Communications among the management staff of a club is critical to keeping everyone informed, on task, and functioning as a team with a common vision.Â But other than a weekly staff meeting it is often challenging for managers to get together, given their varying schedules.
The advent of emails and the Internet has made it easier for managers to communicate among themselves, but the power of computers and the club’s intranet can be harnessed to truly improve communication and consistency in operations.Â This can be done by setting up a linked intranet of club values, standards, policies, procedures, training material, benchmarks, and other operating and organizational material.
In 1999, as I opened a new club, all department heads were writing standards, policies, procedures, and training material for their departments.Â By establishing a basic layout template, we were able to create a great deal of material with a common look and feel.Â Much of this material is now available on the Club International Resources website for all clubs to use.
But after creating this material, we took it a step further by creating the linked database on our club’s server.Â This meant that as an individual was reading a golf policy and it referenced a particular form, the reader could click on the form number in the text.Â The form number was linked to the form so that the reader could automatically see and, if desired, print out the form.
All this was simple to do by using MS-Word and the link button on the toolbar at the top of the Word document.Â The link button is the little symbol of the earth with a chain link at the bottom.Â You simply underline the word or phrase you want to link, click on the link button, and scroll through your folders and files until you find the file you want to link.Â When you finished selecting the file, you will have a hyperlink to that file from the selected (and underlined) word(s) in your document.
The beauty of this linked intranet is that all of your club’s key documents, standards, policies, procedures, and training material are easy-to-find and readily accessible to any manager who may need them.Â Further, any changes or upgrades can be made in one place and all managers notified of the change via an email.
Steps to Building an Intranet at your club:
- Download any desired material from the CRI.Â Modify it to suit the needs of your particular club.Â As an alternative, use your own created material.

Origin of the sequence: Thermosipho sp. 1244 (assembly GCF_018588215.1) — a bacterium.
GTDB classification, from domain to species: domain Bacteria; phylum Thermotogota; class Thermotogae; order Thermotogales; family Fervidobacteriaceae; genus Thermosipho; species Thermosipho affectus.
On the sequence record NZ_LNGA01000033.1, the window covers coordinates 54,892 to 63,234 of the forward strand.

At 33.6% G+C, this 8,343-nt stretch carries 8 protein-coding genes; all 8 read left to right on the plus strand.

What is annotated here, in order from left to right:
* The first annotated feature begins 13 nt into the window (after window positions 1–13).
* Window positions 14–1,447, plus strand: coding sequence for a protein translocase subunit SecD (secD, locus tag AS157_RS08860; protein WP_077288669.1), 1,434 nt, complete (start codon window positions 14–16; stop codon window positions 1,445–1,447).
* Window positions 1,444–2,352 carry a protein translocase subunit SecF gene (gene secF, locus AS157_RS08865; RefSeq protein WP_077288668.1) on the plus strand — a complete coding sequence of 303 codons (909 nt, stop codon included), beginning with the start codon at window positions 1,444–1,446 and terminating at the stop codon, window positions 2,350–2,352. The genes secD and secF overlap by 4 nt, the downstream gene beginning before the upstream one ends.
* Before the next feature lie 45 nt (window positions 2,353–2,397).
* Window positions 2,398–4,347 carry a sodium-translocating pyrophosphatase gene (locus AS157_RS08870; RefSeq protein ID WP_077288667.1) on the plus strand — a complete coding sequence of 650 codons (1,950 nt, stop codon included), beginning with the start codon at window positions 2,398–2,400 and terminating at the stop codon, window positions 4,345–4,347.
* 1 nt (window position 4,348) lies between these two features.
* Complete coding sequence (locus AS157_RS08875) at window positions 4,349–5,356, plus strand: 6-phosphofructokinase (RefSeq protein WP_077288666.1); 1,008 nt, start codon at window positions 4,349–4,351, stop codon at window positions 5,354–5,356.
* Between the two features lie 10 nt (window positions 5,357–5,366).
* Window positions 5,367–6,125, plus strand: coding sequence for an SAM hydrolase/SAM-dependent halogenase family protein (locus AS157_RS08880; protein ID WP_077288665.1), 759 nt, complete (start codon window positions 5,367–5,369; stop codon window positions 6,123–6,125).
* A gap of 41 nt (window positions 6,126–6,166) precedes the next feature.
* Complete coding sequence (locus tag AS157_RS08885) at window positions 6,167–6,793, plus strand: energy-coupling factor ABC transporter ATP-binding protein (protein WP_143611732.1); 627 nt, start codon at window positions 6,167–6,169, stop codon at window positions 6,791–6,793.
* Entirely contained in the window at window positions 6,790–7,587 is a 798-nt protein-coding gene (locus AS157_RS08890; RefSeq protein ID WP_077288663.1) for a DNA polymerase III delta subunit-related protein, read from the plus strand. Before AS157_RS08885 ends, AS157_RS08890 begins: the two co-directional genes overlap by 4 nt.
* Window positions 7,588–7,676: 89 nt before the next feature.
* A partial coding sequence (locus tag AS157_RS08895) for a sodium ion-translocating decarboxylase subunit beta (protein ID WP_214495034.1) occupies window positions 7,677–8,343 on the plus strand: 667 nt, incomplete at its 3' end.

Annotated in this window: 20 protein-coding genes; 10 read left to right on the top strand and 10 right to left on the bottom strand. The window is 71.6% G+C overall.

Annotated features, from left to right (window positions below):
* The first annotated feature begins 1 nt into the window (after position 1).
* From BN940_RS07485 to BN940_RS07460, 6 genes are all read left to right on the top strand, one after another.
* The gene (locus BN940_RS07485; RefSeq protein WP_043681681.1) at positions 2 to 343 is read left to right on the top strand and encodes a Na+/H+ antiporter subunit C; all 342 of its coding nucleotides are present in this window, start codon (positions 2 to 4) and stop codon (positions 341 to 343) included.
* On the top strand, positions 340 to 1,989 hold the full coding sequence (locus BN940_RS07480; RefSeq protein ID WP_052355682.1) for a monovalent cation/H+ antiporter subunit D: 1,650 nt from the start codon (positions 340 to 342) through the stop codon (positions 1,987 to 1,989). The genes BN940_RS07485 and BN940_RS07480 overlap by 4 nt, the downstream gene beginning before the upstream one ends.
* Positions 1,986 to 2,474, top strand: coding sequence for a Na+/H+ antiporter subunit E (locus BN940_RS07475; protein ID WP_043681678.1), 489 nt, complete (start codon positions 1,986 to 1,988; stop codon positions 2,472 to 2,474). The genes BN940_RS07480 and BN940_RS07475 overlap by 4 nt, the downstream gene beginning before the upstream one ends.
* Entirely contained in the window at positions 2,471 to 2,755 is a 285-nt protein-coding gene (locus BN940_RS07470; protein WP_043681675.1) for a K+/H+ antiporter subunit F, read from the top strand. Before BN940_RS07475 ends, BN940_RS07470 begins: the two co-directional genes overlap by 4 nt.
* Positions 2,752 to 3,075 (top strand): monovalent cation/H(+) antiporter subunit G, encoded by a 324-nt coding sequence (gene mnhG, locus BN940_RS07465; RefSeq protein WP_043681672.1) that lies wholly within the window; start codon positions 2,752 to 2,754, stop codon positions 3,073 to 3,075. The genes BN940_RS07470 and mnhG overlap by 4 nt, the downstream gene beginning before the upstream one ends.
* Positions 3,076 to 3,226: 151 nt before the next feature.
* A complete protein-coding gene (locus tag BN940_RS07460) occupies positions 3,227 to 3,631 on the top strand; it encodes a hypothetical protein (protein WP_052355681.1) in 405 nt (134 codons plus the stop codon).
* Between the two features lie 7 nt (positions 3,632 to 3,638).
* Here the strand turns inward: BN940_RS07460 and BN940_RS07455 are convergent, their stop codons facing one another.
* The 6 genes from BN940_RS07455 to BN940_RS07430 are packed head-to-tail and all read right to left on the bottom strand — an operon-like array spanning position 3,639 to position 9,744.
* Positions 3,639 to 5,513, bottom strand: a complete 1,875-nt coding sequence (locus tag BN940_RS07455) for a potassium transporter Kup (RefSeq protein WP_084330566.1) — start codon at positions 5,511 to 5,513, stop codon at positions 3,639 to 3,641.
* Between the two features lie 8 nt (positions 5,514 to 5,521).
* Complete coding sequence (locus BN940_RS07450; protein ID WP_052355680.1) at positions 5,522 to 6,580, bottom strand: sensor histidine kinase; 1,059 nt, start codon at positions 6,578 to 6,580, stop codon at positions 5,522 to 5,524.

- Set up a Main Index Page in a Word file.Â Usually this will be set up by department, so that if someone wants to go to Food & Beverage, they click on Food & Beverage and the link will take them to the F&B Index Page.Â Each department’s index page is nothing more than a Word file with the numbered policies and procedures linked to the actual files.
- For uniformity sake, the GM should set a standard design template (font type, size, header, footer, and text formatting) so that every file has a common look and feel.
- While each department head can set up their own department’s policies and procedures and index page, it is helpful to have someone â€“ usually the club’s admin assistant set up the Main Index Page and create the necessary links from file to file.
While building such an intranet takes time, in the end it provides the club with a cohesive set of operating standards and policies that will make everyone’s job easier.Â Having set one up, I can tell you its well worth the time and effort â€“ and ultimately not that difficult.Â As with so many other things, it’s really a matter of organization.
Thanks and have a great day!
This weekly blog comments on and discusses the club industry and its challenges. From time to time, we will feature guest bloggers â€” those managers and industry experts who have something of interest to say to all of us. We also welcome feedback and comment upon the blog, hoping that it will become a useful sounding board for what’s on the minds of hardworking club managers throughout the country and around the world.
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